Allergic to Sesame Seeds? A New Food Labeling Law Is Going to Make Things Worse

Not all sesame seed ingredients are this obvious.
Not all sesame seed ingredients are this obvious. / Ivan Ivanisevic/500px via Getty Images

If you’re one of the millions of Americans with one or more food allergies, you’re probably used to scanning product packages for bold font indicating whether they have ingredients like shellfish, tree nuts, peanuts, or soy. But a new U.S. mandate forcing manufacturers to list another common allergen, sesame, is having a paradoxical effect: It looks like sesame will now be in more food than ever before.

According to the Associated Press, a law going into effect January 1, 2023, requires that food products list sesame as an allergen. But because it’s difficult to separate sesame-containing foods like bread from their non-sesame counterparts during preparation, manufacturers are now deliberately adding the ingredient (in the form of seeds, flour, or oil) to foods. It’s easier and cheaper to do so and declare the allergen rather than to create new supply processes to keep the products separate.

And those voluntary labels warning that some foods “may contain” an ingredient because they’re “produced in a facility” with known allergens? They are no longer enough. The new law requires products to state that an allergen is an ingredient, or to state that it unequivocally does not contain it. The cross-contamination problem falls into a gray area that some restaurant chains are solving in an unexpected way.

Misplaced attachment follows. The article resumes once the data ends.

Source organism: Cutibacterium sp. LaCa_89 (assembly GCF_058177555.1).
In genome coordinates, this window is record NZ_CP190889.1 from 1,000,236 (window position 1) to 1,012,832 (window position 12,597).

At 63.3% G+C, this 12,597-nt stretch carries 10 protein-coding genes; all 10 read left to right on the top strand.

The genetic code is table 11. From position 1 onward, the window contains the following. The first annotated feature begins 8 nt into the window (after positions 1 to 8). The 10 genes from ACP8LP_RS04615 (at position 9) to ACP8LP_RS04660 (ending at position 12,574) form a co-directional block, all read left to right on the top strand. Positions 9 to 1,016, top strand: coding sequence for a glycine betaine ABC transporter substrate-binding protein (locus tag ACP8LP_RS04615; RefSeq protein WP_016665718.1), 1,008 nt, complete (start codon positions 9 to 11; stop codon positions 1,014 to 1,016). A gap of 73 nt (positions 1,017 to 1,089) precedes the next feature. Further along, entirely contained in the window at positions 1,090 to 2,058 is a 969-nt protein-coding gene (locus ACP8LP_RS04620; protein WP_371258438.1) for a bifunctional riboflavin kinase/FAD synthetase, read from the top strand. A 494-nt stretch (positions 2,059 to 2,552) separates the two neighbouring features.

Olive Garden, for example, will now be adding some sesame flour to its breadsticks and labeling them as containing sesame rather than label them sesame-free and risk a consumer having an adverse reaction due to shared preparation areas. Chains like Wendy’s and Chick-fil-A have a similar strategy. Processed products like sliced bread, cookies, dressings, and others are expected to do the same.

The result is that consumers may continue buying a product out of habit without realizing that the manufacturing or ingredient list has changed; a previously “safe” food to consume may no longer be reliable.

Since 2004, the Food and Drug Administration (FDA) has enforced labeling for the eight major food allergens: shellfish, tree nuts, peanuts, milk, eggs, fish, wheat, and soybeans. Sesame is the ninth major allergen and affects an estimated 1.6 million people in the U.S.

For those suffering from sesame reactions, it would be wise to examine food labels carefully, check restaurant websites for information, or ask servers about foods that may now contain the allergen.

[h/t Associated Press]